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Open Access Research article

Knowledge, attitudes and practice survey about antimicrobial resistance and prescribing among physicians in a hospital setting in Lima, Peru

Coralith García12*, Liz P Llamocca1, Krystel García1, Aimee Jiménez1, Frine Samalvides12, Eduardo Gotuzzo12 and Jan Jacobs34

Author Affiliations

1 Instituto de Medicina Tropical Alexander von Humboldt, Universidad Peruana Cayetano Heredia, Lima, Perú

2 Hospital Nacional Cayetano Heredia, Lima, Perú

3 Institute of Tropical Medicine Antwerp, Antwerp, Belgium

4 Department of Medical Microbiology, Faculty of Health, Life Sciences and Medicine, Maastricht University, The Netherlands

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BMC Clinical Pharmacology 2011, 11:18  doi:10.1186/1472-6904-11-18

Published: 15 November 2011

Abstract

Background

Misuse of antimicrobials (AMs) and antimicrobial resistance (AMR) are global concerns. The present study evaluated knowledge, attitudes and practices about AMR and AM prescribing among medical doctors in two large public hospitals in Lima, Peru, a middle-income country.

Methods

Cross-sectional study using a self-administered questionnaire

Results

A total of 256 participants completed the questionnaire (response rate 82%). Theoretical knowledge was good (mean score of 6 ± 1.3 on 7 questions) in contrast to poor awareness (< 33%) of local AMR rates of key-pathogens. Participants strongly agreed that AMR is a problem worldwide (70%) and in Peru (65%), but less in their own practice (22%). AM overuse was perceived both for the community (96%) and the hospital settings (90%). Patients' pressure to prescribing AMs was considered as contributing to AM overuse in the community (72%) more than in the hospital setting (50%). Confidence among AM prescribing was higher among attending physicians (82%) compared to residents (30%, p < 0.001%). Sources of information considered as very useful/useful included pocket-based AM prescribing guidelines (69%) and internet sources (62%). Fifty seven percent of participants regarded AMs in their hospitals to be of poor quality. Participants requested more AM prescribing educational programs (96%) and local AM guidelines (92%).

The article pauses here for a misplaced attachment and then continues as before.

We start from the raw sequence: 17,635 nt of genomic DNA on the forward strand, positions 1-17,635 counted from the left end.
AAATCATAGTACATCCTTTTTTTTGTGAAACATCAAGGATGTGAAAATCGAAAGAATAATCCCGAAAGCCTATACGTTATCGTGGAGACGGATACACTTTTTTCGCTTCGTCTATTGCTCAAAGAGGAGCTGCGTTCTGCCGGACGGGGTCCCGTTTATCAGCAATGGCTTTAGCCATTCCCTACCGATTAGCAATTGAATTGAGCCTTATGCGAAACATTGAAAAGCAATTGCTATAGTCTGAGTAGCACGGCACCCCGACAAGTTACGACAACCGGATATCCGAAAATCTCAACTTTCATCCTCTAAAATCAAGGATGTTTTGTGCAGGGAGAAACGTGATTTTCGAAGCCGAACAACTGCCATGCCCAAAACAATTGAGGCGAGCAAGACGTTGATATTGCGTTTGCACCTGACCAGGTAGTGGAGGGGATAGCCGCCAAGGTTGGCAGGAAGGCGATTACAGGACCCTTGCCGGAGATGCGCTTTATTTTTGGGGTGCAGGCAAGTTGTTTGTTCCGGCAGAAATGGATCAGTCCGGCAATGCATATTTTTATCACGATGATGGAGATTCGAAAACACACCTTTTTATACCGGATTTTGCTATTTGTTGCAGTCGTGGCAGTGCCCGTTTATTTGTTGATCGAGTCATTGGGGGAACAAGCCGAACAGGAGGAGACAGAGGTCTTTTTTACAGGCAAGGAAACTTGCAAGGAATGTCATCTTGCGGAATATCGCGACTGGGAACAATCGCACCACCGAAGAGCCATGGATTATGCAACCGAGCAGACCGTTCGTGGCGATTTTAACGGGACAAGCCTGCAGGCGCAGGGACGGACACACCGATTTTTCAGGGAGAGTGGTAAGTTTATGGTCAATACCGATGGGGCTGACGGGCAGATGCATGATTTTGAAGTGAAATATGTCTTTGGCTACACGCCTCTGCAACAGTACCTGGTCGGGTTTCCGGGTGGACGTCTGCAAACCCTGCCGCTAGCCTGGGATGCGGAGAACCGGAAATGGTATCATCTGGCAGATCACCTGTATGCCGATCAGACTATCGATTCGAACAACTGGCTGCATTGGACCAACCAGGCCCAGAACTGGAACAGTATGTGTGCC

Conclusions

This survey revealed topics to address during future AM prescribing interventions such as dissemination of information about local AMR rates, promoting confidence in the quality of locally available AMs, redaction and dissemination of local AM guidelines and addressing the general public, and exploring the possibilities of internet-based training.

Keywords:
Antimicrobial resistance - Antimicrobial use - Knowledge; attitude and practice survey